This Map Gives Your State A Letter Grade Based On Its Gender Pay Gap

How many times have you heard the stat that women make around 80 cents for every dollar a man makes? Currently, the number is around 82 cents — and it’s calculated by comparing the median annual earnings of women working full-time to the median annual earnings of men working full-time. Other calculations can differ slightly if they use median hourly pay, including part-time workers in the data.
While it’s a useful starting point, ultimately this broad view obscures just how wide the pay gap is for some groups of women. It varies greatly by race (for example, Latinx women make around 54 cents for every dollar a white man makes), and it also varies greatly by state.

Ahead, we’ve broken down how women fare in different states around the country, based on data analyzed by the Institute for Women’s Policy Research, as part of its Employment & Earnings Index. The rankings were determined not only by the pay-gap ratio with men in that state, but also the annual median earnings of women, the percent of working-age women who participate in the labor force, and the level of representation in professional and managerial occupations. For the full picture, see the IWPR’s report here.
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The Best States For Women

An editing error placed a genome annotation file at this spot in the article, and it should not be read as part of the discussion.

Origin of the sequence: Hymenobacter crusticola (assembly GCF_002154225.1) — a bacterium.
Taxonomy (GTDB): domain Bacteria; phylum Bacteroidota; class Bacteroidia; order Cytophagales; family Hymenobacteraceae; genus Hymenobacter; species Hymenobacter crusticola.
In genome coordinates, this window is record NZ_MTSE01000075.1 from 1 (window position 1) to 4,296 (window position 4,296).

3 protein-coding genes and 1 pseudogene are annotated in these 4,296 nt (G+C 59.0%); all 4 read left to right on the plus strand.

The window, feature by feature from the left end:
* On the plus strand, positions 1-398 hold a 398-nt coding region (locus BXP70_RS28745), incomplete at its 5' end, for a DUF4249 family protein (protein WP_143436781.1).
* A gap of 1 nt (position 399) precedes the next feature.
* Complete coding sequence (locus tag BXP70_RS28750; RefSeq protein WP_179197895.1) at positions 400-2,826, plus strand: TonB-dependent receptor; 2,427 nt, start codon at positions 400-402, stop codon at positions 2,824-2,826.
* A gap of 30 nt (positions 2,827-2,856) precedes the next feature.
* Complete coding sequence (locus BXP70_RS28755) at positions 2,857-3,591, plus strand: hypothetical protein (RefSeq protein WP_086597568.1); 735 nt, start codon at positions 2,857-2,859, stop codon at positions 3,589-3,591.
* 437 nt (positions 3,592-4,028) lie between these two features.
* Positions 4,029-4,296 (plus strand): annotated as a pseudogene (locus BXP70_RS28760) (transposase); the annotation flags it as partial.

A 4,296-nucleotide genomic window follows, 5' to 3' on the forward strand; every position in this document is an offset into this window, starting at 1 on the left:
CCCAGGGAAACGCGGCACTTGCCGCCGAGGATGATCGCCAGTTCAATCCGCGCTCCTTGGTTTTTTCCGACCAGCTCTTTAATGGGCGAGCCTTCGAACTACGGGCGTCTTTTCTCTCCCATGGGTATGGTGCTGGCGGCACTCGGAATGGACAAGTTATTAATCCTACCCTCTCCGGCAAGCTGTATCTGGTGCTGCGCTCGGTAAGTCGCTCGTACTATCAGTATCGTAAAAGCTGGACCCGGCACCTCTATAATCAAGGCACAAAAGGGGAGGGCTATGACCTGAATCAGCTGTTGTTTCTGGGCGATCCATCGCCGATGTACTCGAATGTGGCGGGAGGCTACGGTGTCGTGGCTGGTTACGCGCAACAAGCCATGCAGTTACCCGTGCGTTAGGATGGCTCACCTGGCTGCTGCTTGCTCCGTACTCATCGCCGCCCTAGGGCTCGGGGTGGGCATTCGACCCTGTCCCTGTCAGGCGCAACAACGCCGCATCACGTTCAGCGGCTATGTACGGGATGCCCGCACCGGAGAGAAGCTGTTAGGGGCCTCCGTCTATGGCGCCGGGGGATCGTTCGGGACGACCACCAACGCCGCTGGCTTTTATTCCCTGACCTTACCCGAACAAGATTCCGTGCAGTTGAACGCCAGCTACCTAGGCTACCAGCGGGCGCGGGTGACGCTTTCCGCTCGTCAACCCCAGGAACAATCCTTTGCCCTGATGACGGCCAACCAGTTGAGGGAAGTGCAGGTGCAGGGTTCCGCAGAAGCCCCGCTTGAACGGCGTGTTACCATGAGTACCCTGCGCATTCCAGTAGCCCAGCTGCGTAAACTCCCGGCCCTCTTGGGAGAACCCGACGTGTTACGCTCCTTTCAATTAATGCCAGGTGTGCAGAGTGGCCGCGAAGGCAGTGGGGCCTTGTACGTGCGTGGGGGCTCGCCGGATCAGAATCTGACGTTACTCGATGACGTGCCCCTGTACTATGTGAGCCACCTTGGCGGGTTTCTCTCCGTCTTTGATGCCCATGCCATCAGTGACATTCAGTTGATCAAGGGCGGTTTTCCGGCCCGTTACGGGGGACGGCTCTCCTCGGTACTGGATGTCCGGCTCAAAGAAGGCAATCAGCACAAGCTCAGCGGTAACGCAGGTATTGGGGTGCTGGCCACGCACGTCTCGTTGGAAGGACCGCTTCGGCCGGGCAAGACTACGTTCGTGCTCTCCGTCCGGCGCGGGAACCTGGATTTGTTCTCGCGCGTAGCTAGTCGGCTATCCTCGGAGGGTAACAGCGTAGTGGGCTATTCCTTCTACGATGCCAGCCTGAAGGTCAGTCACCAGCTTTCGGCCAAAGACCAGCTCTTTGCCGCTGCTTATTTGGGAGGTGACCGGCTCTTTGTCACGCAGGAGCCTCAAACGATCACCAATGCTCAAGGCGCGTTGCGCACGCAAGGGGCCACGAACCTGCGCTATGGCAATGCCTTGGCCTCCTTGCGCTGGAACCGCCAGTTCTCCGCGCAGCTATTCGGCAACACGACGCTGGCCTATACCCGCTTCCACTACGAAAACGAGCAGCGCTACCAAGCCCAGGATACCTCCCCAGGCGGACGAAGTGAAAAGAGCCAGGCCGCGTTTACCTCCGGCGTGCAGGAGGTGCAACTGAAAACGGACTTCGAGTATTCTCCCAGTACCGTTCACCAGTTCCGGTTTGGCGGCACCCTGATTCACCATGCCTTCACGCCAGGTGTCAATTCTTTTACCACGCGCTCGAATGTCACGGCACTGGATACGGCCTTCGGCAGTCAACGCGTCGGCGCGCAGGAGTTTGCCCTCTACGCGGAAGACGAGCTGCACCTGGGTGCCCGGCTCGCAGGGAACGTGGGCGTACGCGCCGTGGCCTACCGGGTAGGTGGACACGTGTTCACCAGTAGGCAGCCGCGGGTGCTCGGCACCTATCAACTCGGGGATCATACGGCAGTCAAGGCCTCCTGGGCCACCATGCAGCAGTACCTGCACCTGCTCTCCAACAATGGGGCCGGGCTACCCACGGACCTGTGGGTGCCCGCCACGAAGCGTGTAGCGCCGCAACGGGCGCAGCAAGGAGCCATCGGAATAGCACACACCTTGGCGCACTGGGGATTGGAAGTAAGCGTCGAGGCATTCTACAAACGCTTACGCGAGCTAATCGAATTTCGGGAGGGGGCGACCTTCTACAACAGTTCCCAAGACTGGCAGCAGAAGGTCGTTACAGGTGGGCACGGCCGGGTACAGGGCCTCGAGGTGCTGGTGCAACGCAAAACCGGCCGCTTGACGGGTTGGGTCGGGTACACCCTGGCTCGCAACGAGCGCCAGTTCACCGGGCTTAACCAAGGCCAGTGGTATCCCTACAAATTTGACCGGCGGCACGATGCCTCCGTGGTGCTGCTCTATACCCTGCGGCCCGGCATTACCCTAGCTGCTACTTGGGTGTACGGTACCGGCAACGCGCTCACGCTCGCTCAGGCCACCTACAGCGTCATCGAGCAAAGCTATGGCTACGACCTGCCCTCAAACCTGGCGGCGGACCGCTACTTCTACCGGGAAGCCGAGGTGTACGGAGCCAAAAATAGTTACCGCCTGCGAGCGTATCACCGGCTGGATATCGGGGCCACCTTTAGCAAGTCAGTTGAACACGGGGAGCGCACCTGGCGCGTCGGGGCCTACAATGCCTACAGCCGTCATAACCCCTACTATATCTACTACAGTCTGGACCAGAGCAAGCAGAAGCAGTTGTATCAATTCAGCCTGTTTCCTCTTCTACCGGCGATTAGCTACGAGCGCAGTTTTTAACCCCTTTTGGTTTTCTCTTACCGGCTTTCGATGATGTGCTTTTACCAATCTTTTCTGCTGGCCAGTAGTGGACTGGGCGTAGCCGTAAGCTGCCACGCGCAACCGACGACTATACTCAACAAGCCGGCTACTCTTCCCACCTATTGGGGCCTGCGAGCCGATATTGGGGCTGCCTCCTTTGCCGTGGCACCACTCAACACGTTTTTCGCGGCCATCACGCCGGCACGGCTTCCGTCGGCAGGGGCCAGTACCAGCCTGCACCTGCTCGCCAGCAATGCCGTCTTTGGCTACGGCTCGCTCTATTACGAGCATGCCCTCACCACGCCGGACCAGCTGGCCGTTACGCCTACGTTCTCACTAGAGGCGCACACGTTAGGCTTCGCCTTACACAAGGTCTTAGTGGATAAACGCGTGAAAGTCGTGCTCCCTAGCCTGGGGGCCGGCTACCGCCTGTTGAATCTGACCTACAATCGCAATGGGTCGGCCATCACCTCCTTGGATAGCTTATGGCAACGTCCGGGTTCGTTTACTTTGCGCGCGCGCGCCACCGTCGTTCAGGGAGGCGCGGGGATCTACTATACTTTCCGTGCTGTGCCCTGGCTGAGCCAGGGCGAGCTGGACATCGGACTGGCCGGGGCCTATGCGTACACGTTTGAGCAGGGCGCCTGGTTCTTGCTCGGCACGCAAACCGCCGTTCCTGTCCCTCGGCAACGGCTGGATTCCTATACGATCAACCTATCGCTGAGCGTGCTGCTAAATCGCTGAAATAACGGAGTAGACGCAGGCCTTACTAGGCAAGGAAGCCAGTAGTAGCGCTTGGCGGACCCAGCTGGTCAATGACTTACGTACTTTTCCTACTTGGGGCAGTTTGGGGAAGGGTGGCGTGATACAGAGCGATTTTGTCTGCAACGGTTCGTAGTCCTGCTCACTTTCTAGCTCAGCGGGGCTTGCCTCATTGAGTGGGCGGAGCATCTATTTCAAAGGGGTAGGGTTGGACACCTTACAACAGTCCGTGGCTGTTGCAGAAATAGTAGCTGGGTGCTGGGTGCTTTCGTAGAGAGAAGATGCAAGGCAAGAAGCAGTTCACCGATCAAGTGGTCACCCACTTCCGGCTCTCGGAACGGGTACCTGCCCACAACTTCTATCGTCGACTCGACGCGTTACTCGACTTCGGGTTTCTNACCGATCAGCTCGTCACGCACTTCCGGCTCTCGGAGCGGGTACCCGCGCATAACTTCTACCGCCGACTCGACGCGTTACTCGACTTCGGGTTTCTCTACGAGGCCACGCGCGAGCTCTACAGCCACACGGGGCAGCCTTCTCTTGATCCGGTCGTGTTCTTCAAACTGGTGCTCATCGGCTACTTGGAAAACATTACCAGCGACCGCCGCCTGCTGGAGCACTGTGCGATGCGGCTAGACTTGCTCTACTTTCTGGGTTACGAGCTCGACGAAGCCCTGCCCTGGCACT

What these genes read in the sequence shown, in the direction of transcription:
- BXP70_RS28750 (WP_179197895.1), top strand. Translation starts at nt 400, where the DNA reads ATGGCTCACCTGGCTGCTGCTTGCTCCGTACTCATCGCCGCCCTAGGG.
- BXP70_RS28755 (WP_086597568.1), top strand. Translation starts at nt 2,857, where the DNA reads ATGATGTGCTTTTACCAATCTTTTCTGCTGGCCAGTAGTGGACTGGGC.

1. Washington, D.C.
The nation’s capital gets the only A grade in the country. Though its gender pay ratio isn’t the best in the country — women make about 86.7% of what men make, and the gap is narrower in states like California and New York — it ranks first in the other metrics: Median annual earnings for women working full-time are $65,000; 67.4% participate in the labor force; and 60.7% of full-time working women are employed in professional or managerial positions.
2. Maryland
Median annual earnings: $50,000
Earnings ratio: 83.3%
Labor-force participation: 64.1%
Professional and managerial jobs: 47.8%
3. Massachusetts
Median annual earnings: $50,000
Earnings ratio: 80.6%
Labor-force participation: 63.5%
Professional and managerial jobs: 49.4%
4. Connecticut
Median annual earnings: $50,000
Earnings ratio: 76.9%
Labor-force participation: 62.8%
Professional and managerial jobs: 45.9%
5. New York
Median annual earnings: $47,500
Earnings ratio: 89.6%
Labor-force participation: 58.3%
Professional and managerial jobs: 44.6%

The Worst States For Women

47. Alabama
Median annual earnings: $34,400
Earnings ratio: 74.8%
Labor-force participation: 53.2%
Professional and managerial jobs: 39.4%
48. Louisiana
Median annual earnings: $34,500
Earnings ratio: 69.0%
Labor-force participation: 56.1%
Professional and managerial jobs: 39.6%
49. Idaho
Median annual earnings: $34,000
Earnings ratio: 75.6%
Labor-force participation: 54.9%
Professional and managerial jobs: 36.7%
50. West Virginia
Median annual earnings: $33,300
Earnings ratio: 74%
Labor-force participation: 50.2%
Professional and managerial jobs: 39.9%
51. Mississippi
Mississippi ranks last in the IWPR’s analysis. Women working full-time earn a median of $31,300 a year, making about 74.5% of what men do. Working-age women are participating in the labor force at 53.4%, and of those, only 37.4% hold professional or managerial occupations. In addition to ranking last on the Earnings & Employment Index, Mississippi is also last on the IWPR’s Poverty & Opportunity Index, which looks at how many women live above poverty, have health care, have a college education, and are business owners. As of 2015, 21.9% of women 18 and older lived in poverty, and only 23.9% of women 25 or older had a bachelor’s degree. Mississippi is the only state to not have a single equal-pay law in place.
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